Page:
Relationship of the Mystery of Evil to the Mystery of Death and the Mystery of Golgotha. Purpose of the forces which bring death to man is to endow him with the capacity to develop the Consciousness Soul. Forces of evil necessary for the development of the Consciousness Soul; they awaken in man a desire for the life of the spirit.

The need to develop a sympathetic understanding for others in the epoch of the Consciousness Soul in four domains. First, men will see each other differently in future. The role of art. Secondly, a new understanding will be developed. Men will be able to hear the soul through language and will experience a sensation of colour. Thirdly, they will experience in their respiration the emotional reactions of others. Respiration will adapt itself to the affective life of others. And fourthly, men will learn to ‘digest’ each other in the sphere of will. But all these forces will only be fully developed in the Jupiter, Venus and Vulcan periods.

Today it is necessary to overcome particularist tendencies. Man rebels against this; the spread of the doctrine of national self-determination, but this is opposed to the divinely ordered course of evolution.

The sterility of modern Masonry: difficulties of taking up Anthroposophy. Modern ‘prophets’ and the easy path to the spirit. A reminder of the four steps of future development and why the extreme left came to power in Russia.
VI. Brief Reflections on the Publication of the New Edition of ‘The Philosophy of Freedom’ October 27, 1918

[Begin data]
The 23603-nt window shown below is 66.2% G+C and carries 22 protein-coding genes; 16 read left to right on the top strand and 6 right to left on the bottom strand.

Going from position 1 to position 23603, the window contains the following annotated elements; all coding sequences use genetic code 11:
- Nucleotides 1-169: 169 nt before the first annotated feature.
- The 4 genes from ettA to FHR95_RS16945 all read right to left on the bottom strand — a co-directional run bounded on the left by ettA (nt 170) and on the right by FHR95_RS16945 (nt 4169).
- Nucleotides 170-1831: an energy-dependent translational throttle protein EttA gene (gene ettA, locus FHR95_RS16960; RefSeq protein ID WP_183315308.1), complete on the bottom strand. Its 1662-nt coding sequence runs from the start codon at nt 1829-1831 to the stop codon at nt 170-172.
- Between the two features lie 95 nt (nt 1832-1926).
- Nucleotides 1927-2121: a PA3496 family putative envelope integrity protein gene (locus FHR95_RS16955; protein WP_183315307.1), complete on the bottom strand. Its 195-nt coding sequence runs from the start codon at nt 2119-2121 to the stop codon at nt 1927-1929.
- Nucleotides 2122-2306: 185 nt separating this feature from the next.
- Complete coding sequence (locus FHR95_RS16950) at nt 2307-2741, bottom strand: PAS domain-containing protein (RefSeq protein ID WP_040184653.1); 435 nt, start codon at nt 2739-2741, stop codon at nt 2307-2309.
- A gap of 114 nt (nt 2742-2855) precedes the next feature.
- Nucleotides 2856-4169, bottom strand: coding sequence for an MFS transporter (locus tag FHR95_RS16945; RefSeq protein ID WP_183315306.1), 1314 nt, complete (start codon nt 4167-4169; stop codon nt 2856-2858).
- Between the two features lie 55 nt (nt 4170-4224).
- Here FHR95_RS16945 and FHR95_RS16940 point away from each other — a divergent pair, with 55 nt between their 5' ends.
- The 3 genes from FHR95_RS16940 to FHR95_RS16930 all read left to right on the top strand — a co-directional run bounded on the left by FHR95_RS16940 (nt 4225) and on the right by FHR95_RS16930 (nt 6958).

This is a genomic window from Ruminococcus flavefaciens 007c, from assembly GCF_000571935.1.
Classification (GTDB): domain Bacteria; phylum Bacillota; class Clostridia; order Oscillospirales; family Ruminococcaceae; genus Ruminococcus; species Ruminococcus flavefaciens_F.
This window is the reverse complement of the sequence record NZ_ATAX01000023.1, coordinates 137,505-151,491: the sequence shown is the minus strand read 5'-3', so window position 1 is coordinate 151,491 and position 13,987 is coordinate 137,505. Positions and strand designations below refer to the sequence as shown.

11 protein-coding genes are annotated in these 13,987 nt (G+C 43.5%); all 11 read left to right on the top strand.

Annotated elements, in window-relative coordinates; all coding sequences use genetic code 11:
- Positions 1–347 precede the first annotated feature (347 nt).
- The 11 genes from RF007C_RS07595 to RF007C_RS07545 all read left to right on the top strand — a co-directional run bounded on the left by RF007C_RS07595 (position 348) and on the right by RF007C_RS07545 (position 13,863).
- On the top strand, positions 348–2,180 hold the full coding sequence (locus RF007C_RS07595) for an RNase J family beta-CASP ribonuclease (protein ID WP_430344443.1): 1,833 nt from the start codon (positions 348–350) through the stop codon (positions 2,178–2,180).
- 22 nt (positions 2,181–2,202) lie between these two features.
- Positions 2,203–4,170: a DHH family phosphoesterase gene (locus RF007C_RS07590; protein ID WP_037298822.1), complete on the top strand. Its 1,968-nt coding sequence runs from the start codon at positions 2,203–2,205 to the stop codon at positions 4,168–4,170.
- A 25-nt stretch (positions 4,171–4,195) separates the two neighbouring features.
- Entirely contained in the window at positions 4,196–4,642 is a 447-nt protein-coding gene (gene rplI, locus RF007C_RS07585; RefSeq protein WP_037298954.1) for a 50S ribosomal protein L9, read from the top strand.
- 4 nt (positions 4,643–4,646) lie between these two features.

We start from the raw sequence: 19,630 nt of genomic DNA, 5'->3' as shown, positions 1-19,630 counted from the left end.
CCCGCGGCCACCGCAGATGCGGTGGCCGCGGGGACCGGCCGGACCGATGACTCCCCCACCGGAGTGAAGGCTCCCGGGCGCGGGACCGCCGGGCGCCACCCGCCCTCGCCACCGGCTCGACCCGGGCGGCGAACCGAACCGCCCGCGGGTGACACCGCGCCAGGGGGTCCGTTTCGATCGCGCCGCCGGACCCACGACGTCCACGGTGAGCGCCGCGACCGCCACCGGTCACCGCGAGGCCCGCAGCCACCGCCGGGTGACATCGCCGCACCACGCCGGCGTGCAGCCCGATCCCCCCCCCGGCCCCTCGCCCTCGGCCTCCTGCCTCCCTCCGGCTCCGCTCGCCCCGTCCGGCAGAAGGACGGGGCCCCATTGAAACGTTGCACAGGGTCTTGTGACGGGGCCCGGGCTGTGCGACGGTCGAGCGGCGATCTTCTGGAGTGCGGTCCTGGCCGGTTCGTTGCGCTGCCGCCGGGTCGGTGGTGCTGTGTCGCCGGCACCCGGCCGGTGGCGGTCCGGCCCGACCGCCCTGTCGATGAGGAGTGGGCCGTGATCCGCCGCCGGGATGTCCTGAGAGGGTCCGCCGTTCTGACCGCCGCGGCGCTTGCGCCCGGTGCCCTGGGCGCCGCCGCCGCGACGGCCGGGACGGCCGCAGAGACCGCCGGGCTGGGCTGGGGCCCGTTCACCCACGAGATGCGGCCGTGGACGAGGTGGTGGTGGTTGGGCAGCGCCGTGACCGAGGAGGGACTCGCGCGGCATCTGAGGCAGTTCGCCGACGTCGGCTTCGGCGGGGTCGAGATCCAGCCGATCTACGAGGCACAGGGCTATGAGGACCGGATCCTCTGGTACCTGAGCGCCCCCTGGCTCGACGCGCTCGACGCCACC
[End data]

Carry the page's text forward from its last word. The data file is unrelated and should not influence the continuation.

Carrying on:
Dr. Steiner's involvement in the impulses of the fifth post-Atlantean epoch. His invitation to Weimar and his collaboration in editing the Weimar edition of Goethe's works. Weimar as a centre of international scholars of repute.

Discussion of the first section of The Philosophy of Freedom. Necessary to establish the idea of freedom on a firm, scientific basis. The soul of man permeated by the cosmic process; modern scientific thinking is tied to the phenomenal world and unable to arrive at a philosophy of freedom. The second section of the book deals with the reality of freedom which can become a driving force in social life. Plea for ethical individualism; we must overcome the constraint of natural laws and conventional moral norms.

Dr. Steiner moved to Berlin. Took over the review Das Magazin as platform for his ideas. Found some support from B. Tucker and J. H. Mackay. Opposition from his contemporaries, the Berlin professoriate. The vulgarity of Bölsche's ideas popular at the time. Further details of Berlin life — the Dreyfus affair, criticism of Max Halbe, friendship with O. E. Hartleben and severance from the Magazin.

Dr. Steiner's association with Berlin Workers' College. Socialist workers infected with positivism and Marxism. Freedom no place in the socialist programme. Rosa Luxembourg on ‘Science and the Workers’. Failure of learned professions — their ideas no spiritual basis.